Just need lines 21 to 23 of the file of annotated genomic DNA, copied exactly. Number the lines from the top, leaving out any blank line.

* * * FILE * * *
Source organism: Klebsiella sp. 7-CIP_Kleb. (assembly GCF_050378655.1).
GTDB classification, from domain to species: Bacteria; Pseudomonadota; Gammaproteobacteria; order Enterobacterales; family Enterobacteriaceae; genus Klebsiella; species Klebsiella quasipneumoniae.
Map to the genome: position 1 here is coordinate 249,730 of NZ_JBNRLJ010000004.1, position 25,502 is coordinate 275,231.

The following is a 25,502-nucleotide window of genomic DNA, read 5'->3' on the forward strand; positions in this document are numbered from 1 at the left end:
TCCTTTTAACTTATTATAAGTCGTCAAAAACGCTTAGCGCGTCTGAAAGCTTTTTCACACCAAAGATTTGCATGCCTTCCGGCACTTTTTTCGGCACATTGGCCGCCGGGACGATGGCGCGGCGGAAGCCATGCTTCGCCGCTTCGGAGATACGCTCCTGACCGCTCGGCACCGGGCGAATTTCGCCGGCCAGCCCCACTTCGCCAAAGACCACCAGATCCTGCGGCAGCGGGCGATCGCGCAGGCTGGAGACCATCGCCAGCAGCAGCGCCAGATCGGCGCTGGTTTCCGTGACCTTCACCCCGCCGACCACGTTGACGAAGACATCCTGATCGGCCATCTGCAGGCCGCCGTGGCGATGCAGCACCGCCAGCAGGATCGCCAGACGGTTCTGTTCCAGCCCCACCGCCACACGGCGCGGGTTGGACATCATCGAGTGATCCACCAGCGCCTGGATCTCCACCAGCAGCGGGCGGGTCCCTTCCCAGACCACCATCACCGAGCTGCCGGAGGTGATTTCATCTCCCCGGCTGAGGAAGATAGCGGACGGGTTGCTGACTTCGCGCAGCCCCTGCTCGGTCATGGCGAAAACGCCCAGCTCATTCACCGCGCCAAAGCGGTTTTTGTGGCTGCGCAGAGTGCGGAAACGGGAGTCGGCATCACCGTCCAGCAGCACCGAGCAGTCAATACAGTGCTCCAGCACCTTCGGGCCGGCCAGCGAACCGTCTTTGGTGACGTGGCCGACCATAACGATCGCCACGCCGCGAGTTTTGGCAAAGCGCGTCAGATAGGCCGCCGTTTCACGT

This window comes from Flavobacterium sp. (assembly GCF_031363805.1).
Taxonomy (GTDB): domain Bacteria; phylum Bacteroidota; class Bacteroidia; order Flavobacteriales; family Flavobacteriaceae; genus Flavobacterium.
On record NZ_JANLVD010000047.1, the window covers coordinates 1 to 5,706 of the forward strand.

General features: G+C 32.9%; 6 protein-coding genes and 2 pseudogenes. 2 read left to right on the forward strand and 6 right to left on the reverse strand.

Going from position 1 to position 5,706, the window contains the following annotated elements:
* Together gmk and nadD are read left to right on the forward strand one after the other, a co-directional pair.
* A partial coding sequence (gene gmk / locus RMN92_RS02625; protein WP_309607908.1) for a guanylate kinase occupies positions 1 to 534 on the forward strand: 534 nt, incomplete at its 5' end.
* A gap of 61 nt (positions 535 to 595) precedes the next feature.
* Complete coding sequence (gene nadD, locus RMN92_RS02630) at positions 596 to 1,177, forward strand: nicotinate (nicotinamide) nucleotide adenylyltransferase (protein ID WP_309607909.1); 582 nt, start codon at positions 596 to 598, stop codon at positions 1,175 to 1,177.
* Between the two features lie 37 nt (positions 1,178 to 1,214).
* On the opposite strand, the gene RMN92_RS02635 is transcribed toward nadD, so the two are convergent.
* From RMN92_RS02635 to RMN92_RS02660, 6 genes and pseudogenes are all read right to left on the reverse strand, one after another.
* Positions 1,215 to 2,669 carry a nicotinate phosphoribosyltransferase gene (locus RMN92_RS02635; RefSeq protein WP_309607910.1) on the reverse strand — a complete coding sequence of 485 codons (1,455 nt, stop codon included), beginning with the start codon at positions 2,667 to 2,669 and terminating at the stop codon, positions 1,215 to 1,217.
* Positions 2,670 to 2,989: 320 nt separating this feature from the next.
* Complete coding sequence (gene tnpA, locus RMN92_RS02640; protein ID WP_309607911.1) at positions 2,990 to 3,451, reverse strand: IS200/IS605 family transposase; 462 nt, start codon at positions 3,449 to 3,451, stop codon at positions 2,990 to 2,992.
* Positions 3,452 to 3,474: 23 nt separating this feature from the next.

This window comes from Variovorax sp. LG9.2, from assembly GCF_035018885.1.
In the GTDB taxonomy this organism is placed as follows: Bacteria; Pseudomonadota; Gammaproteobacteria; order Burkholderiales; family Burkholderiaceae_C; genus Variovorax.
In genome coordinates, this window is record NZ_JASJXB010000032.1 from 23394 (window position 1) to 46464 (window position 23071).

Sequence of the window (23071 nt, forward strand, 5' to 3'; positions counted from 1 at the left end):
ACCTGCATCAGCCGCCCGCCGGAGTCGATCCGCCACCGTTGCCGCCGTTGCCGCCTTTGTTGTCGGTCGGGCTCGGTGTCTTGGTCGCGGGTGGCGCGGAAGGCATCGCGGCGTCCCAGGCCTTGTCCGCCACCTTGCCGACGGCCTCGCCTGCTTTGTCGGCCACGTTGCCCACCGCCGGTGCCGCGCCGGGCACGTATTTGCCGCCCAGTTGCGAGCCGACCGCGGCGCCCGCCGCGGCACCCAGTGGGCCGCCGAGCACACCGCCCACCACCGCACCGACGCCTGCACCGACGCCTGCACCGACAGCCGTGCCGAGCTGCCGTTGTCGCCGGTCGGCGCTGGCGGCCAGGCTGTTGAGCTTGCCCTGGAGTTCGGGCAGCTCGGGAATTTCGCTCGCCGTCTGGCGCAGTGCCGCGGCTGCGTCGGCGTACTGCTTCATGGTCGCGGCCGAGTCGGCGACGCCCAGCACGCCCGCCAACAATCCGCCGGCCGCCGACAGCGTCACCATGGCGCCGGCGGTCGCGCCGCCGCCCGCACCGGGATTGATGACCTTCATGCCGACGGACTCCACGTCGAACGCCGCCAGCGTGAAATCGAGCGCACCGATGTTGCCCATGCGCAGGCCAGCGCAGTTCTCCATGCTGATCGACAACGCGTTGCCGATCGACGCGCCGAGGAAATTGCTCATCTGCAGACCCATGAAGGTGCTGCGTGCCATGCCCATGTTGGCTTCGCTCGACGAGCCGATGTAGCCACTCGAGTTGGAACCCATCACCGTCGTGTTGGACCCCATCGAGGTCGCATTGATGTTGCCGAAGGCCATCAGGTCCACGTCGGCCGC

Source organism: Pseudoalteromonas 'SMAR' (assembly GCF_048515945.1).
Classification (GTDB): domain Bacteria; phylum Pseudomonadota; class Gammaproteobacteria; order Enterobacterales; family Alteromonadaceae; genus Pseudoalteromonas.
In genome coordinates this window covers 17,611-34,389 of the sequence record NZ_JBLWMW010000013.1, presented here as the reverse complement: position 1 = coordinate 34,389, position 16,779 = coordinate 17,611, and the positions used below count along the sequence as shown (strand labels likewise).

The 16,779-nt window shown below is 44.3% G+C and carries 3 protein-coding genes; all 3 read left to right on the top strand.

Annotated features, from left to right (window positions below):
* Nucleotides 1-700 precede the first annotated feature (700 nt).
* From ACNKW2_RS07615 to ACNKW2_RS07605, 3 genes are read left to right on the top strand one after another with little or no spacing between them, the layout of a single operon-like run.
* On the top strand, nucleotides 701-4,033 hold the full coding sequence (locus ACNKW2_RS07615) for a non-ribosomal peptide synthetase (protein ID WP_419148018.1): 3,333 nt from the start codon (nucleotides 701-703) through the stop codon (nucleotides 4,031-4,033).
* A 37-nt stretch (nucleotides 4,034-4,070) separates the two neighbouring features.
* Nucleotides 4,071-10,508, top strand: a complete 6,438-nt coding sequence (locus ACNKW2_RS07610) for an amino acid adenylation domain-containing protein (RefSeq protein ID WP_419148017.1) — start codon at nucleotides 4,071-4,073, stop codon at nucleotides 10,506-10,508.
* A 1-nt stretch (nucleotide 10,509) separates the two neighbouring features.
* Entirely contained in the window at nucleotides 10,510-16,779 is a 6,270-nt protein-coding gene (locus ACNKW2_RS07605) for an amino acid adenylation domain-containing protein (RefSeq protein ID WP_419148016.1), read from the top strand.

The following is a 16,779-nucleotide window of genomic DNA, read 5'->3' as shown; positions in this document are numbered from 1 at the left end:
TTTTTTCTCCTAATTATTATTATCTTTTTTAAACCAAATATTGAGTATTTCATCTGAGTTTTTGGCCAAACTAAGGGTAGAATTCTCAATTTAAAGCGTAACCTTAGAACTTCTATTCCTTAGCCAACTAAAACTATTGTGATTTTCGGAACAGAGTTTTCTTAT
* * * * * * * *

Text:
* Positions 3,452 to 3,474: 23 nt separating this feature from the next.

This window comes from Variovorax sp. LG9.2, from assembly GCF_035018885.1.
In the GTDB taxonomy this organism is placed as follows: Bacteria; Pseudomonadota; Gammaproteobacteria; order Burkholderiales; family Burkholderiaceae_C; genus Variovorax.